• moves up the wall with a competent, steady pace
47-8Demonstrates a good level of technical accuracy, with precision, control and fluency, when:
• belaying independently and holding a bottom rope fall consistently
• handling climbing equipment fluidly,
e.g. carabiners and belay devices
• demonstrating climbing techniques (ascending and descending) with good technique
416-20Demonstrates a good level of skills, techniques and decision making, with good precision, control and fluency, during a conditioned/formal/competitive situation, to include the following.
Demonstrates a good level of precision when executing appropriate skills and techniques:
• accurate footwork
Consistently in control of the skills and techniques executed, showing good control and accuracy when under pressure
from external factors (competitors and/or environment):
• good weight transfer
Timing of skills and techniques means there is very good fluency to the performance:
• climbing appears fluid with good body positioning for balance
59-10Demonstrates a very good level of technical accuracy, with accurate precision, control and fluency, when:
• able to belay with two further devices
• able to demonstrate climbing techniques
(ascending and descending) faultlessly and fluidly
• tie clove hitch, overhand knot and figure of 8 on the bight and understand their uses
521-25Demonstrates a very good level of skills, techniques and decision making, with very good precision, control and fluency, during a conditioned/formal/competitive situation, to include the following.
Demonstrates a very good level of precision when executing appropriate skills and techniques:
• precise footwork on small holds
Always in control of the skills and techniques executed, showing very good mastery of external factors (competitors and/or environment):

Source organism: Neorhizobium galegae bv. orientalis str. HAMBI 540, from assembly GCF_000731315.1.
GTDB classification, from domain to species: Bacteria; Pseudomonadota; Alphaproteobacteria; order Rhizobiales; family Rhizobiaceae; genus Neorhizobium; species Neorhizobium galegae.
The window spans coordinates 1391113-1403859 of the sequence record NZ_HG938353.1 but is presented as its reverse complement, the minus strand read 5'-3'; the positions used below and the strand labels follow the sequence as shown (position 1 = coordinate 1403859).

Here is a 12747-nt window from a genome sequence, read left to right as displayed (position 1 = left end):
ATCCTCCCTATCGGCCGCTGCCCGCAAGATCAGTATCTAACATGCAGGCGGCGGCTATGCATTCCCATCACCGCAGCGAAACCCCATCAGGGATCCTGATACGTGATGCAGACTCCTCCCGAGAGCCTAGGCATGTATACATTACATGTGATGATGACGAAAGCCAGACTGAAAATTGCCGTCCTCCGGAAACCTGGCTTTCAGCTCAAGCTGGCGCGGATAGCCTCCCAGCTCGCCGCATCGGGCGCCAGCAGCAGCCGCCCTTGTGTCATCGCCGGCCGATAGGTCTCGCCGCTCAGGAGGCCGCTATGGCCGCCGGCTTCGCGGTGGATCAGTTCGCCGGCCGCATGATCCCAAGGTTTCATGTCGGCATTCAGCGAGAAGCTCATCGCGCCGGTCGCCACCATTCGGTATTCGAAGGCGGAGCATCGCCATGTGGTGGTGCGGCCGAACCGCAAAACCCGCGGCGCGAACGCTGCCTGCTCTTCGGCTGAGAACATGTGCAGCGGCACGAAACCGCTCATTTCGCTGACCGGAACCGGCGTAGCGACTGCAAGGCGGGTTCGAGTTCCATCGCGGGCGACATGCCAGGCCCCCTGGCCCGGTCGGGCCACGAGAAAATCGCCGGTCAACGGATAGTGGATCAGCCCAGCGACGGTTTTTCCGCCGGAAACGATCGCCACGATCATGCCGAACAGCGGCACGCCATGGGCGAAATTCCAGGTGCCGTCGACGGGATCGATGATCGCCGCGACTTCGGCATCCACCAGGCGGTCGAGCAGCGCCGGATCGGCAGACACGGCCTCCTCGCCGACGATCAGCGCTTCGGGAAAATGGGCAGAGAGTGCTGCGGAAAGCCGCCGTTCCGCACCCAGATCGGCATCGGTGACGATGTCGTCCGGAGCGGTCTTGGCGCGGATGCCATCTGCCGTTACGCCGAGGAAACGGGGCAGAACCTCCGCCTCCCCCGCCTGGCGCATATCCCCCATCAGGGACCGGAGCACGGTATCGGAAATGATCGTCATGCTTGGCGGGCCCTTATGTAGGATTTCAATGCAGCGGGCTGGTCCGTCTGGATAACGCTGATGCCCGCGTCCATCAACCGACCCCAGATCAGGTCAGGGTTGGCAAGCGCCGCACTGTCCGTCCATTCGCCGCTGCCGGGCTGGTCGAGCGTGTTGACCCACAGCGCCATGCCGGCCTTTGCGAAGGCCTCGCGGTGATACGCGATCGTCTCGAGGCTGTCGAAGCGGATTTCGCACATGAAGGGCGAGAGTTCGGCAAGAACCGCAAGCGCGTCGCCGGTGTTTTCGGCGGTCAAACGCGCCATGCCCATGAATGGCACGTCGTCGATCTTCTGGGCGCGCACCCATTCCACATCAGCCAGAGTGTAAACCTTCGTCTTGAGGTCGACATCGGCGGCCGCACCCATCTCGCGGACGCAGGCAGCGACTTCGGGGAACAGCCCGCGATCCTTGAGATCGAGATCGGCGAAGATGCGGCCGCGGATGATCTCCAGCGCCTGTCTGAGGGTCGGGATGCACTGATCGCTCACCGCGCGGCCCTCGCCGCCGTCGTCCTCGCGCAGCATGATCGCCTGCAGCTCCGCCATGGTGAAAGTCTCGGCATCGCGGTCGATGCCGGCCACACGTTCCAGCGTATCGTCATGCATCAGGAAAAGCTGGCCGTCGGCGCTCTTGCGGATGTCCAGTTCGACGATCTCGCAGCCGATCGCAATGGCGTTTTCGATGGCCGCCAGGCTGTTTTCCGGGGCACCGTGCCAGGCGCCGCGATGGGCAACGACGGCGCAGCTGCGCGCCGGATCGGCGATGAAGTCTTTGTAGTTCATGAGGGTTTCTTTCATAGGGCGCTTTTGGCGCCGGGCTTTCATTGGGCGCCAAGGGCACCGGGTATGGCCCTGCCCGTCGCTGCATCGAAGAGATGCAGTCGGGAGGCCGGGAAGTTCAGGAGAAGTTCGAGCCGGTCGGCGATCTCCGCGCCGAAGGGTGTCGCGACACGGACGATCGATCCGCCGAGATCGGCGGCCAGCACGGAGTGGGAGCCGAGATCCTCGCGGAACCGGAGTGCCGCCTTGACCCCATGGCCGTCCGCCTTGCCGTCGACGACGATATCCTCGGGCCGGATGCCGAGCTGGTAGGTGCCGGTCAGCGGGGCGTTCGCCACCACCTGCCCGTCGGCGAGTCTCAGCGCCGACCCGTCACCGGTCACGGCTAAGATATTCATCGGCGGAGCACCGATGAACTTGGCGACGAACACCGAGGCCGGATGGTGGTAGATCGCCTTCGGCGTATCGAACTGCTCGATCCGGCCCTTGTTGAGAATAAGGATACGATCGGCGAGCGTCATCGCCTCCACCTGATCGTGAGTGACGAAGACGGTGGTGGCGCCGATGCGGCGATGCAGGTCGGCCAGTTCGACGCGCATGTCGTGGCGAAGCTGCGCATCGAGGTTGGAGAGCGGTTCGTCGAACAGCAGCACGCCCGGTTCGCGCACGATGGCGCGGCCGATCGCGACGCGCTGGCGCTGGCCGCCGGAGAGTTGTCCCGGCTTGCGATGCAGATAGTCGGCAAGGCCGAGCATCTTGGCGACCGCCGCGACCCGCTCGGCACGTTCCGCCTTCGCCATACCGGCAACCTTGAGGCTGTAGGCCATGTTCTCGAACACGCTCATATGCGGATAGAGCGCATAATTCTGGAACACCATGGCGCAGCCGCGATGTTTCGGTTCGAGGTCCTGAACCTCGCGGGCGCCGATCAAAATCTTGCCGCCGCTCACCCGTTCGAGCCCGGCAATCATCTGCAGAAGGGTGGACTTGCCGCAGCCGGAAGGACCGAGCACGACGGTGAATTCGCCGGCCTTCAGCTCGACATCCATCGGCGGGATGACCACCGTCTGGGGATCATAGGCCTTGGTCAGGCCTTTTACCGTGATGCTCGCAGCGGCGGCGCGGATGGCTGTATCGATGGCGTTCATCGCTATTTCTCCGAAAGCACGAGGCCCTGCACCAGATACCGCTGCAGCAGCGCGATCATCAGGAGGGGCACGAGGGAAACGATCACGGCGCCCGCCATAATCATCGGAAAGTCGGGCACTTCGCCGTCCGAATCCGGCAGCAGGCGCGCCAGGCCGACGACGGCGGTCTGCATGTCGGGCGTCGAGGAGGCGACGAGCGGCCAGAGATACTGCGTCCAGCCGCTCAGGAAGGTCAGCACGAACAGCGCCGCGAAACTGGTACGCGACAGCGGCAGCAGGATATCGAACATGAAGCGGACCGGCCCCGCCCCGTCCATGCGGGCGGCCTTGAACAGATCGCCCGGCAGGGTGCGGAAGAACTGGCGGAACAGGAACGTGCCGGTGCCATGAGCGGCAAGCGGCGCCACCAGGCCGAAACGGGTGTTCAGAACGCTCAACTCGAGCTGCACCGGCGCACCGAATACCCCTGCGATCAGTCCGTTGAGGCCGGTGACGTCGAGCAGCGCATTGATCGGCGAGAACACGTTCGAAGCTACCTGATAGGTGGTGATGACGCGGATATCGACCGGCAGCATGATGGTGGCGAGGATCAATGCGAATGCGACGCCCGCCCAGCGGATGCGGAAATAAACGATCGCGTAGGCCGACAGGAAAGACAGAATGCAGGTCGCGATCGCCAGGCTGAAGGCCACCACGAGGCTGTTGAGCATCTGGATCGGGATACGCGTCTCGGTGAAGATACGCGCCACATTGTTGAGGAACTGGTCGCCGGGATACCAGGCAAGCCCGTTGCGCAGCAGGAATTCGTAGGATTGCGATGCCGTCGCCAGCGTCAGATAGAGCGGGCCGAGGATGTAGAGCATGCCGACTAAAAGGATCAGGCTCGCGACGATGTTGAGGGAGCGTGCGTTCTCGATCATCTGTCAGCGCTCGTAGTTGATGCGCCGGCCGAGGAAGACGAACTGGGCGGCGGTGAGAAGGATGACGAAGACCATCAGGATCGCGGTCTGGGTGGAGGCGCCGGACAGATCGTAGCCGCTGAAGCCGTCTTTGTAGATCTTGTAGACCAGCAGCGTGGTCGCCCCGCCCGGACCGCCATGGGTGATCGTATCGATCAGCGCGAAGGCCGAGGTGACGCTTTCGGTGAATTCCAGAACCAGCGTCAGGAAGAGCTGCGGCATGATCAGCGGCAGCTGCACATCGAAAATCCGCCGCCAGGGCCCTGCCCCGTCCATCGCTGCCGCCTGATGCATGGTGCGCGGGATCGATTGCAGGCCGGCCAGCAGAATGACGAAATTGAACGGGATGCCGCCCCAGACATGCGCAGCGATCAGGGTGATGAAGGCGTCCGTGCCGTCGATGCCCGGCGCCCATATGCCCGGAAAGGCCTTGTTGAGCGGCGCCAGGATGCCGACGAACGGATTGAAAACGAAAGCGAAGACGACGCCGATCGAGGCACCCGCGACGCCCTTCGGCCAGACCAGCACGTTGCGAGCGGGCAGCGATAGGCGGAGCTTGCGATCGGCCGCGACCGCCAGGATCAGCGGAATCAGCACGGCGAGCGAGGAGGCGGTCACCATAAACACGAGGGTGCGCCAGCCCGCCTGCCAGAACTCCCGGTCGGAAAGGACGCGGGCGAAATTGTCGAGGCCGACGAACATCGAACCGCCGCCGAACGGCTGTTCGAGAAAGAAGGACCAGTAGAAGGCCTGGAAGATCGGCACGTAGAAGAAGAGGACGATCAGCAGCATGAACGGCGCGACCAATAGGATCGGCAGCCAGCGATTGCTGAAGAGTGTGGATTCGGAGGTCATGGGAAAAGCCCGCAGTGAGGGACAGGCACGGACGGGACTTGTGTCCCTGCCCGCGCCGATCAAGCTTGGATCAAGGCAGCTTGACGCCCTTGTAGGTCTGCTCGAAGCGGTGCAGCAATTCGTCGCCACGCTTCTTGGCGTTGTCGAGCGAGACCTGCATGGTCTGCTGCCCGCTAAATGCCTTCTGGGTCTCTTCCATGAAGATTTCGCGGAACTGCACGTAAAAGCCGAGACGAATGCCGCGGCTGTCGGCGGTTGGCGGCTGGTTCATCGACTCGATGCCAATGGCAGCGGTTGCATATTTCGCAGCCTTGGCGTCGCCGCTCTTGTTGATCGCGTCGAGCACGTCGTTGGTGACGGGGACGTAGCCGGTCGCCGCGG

• fluid movement utilising momentum.
Timing of skills and techniques means there is always very good fluency to the performance:
• climbs completed fluidly

Rick Abbott R.I.P.

Rick Abbott on top of the world

It is with great sadness that I share news of the death of the Mountain Leader and Instructor Rick Abbott, aged 74. Without his work and support Geckos and The Castle would certainly not be the businesses that they are today.

Between 1997 and 2010, Rick was – among many other things – the technical advisor for The Castle, overseeing the centre’s health and safety and delivering technical workshops to the Centre’s instructors. I was fortunate enough to be one of them and I’ll always be grateful for his support, encouragement and, above all, his humour.

Rick Abbott leading an ML training course in Dartmoor, August 2004
Doing what he did best: Rick running an MLTB mountain-leader training course in Dartmoor, August 2004

At his funeral at Barnstable in North Devon on 2 March 2020, the crematorium was packed with people from the worlds of climbing, mountaineering and canoeing. Sad though the day undoubtedly was, it was good to see so many making the effort to show their respects to Rick, known only as ‘Abbo’ to many of his friends. The ranks of down jackets and bright outdoor clothing (as Rick had requested) spoke volumes of the deep affection and respect in which he was held.

It might be a cliché to talk of ‘a life well lived’, but it’s difficult to deny that Rick always lived his life to the full, always did his utmost to help and encourage others to do likewise, and always looked on the bright side of life.

Rick Abbott scrambling in Snowdonia 2006
Scrambling in Snowdonia, May 2006

Rick Abbott, mountaineering guide and instructor, 1946-2020.